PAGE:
The arrival of hundreds of thousands of refugees from war-torn regions of Africa and the Middle East, as well as economic migrants from Africa and Asia, is testing the European Union as no other recent crisis has. As the human toll mounts — more than 2,500 have died so far this year — so does the moral pressure on Europe to act. On Friday, after 71 people were found suffocated in a truck in Austria and 150 others drowned off the coast of Libya, the United Nations secretary general, Ban Ki-moon, said he was “horrified and heartbroken at the latest loss of lives.”
The roots of this catastrophe lie in crises the European Union cannot solve alone: war in Syria and Iraq, chaos in Libya, destitution and brutal regimes in Africa. But the European Union’s failed asylum policies cannot escape blame for the suffering of thousands of people seeking to escape these crises. As things stand now, Europe offers few legal avenues to refugees, and in their absence, criminal human-smuggling gangs have flourished, promising passage in a rickety boat or a refrigerated truck for a price that too often includes the lives of those they transport.
The European Union’s Dublin Regulation is a big part of the problem. The regulation, with origins in the 1990s, requires refugees to apply for asylum in the first country they reach. This has unfairly burdened the two countries on the Mediterranean front lines, Italy and Greece. Germany, to its credit, effectively dropped the regulation last week and will allow Syrian refugees to apply for asylum no matter where they first entered Europe. But Germany is already scheduled to absorb 800,000 refugees this year, and Chancellor Angela Merkel of Germany has made it clear the rest of Europe must also do its share.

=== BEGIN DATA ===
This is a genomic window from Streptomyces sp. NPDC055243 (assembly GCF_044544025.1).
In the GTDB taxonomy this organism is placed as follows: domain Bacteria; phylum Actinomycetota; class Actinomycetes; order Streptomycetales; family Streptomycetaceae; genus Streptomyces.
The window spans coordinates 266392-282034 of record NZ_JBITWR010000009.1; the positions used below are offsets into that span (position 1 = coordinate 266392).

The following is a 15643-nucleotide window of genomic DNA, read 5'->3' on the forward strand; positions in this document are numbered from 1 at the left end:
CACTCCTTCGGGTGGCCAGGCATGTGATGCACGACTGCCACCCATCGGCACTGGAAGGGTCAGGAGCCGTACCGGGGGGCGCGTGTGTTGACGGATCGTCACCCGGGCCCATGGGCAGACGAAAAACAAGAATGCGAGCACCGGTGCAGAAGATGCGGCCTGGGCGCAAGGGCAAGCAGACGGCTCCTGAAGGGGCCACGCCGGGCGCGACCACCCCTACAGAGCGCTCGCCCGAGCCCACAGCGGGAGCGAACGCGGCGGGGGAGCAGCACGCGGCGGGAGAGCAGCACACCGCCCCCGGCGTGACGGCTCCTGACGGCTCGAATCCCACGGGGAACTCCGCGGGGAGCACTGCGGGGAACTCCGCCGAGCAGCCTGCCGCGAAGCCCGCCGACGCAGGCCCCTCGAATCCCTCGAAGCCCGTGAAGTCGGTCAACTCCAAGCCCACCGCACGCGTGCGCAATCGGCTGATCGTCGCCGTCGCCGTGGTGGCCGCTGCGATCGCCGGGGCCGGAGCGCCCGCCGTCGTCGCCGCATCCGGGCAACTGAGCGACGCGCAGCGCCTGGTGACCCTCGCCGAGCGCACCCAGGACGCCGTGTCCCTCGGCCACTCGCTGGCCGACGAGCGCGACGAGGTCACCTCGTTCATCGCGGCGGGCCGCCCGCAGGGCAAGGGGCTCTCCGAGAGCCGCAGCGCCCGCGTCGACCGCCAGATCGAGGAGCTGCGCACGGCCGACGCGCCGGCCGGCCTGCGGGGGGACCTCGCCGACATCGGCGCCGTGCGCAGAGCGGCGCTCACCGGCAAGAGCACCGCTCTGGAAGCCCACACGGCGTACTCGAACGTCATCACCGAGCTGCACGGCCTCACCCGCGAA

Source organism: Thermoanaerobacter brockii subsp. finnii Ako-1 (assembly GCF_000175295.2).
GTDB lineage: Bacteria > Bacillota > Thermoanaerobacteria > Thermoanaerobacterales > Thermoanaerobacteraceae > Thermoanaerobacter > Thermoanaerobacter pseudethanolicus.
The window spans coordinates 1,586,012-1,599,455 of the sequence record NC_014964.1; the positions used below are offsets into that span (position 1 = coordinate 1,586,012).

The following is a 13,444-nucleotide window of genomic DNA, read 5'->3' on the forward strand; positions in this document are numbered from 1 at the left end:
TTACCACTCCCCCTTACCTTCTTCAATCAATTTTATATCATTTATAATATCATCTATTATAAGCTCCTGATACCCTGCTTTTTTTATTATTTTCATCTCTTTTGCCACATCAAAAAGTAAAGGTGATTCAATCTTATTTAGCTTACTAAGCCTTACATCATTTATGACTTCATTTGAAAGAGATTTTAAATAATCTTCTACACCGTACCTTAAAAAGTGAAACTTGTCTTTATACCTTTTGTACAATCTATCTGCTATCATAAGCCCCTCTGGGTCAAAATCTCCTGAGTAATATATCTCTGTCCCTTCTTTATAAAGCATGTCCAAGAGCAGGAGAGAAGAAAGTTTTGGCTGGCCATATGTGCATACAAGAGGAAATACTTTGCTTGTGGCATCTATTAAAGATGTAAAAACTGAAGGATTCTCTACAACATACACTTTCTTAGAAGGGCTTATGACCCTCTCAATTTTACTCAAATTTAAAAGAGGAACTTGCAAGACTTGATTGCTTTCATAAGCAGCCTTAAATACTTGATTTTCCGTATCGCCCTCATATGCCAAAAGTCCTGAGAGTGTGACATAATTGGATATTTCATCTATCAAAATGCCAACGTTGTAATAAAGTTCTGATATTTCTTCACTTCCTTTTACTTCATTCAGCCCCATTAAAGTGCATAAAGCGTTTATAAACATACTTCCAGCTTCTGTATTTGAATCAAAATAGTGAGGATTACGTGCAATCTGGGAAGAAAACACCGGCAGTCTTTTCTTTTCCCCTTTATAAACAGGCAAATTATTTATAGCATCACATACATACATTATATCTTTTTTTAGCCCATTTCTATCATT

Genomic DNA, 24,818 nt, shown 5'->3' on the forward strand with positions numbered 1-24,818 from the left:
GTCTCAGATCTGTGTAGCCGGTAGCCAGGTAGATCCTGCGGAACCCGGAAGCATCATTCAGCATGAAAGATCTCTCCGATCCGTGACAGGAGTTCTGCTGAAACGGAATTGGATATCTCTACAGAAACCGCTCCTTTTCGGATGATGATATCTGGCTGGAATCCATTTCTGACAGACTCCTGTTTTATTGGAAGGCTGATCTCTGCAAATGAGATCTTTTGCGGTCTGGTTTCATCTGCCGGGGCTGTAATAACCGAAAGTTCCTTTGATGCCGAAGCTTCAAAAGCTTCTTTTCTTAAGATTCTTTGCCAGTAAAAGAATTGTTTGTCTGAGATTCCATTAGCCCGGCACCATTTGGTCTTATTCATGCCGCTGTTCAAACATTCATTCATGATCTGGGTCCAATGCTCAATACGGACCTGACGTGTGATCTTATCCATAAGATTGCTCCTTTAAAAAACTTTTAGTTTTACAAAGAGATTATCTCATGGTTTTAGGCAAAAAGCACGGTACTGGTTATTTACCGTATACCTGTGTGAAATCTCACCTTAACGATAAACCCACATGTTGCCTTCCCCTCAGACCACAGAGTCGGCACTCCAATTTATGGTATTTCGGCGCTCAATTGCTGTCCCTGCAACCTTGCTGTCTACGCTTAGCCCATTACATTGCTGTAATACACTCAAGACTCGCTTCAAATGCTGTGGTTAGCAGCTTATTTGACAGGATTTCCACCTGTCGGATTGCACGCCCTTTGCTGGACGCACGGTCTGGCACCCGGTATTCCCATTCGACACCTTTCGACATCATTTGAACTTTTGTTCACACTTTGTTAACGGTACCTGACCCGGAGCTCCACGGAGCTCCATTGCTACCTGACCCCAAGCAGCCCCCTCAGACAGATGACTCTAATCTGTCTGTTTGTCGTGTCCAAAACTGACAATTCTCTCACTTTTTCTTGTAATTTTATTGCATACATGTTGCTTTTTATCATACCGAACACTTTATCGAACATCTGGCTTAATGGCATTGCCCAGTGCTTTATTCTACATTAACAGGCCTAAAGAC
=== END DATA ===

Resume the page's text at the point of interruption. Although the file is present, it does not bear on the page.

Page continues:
Germany, Britain and France have now called for an emergency meeting on Sept. 14 of European Union ministers to find solutions to the crisis. An early order of business should be to scrap the Dublin Regulation. Beyond that, the ministers should give the most serious consideration to a broader 10-point immigration reform plan proposed last week by Germany’s foreign minister, Frank-Walter Steinmeier, and Sigmar Gabriel, the vice chancellor and economics minister. Among the proposals are a common asylum code, fair distribution of refugees among member states, aid to countries strained by the crisis and enforced marine rescue operations on the Mediterranean.
Something must be done, and soon, not only for the refugees but also for the political stability of the European Union. The human tsunami and the absence of a coherent response to it has fueled Europe’s xenophobic right and caused discord among the union’s 28 member states.
Meanwhile, the blame game escalates. France has hardly been hospitable to refugees, but on Sunday, its foreign minister, Laurent Fabius, sharply criticized Hungary for the fence it is constructing along its border with Serbia to keep refugees out. Hungary initially blocked hundreds of refugees and migrants at Budapest’s Keleti railway station who want to travel to Germany — though it is now reportedly allowing some through — a move blamed for the rise in the kind of desperate efforts that appear to have led to the death of the 71 people found in the truck in Austria. More of the same is likely unless Europe can provide a humane alternative to the smugglers.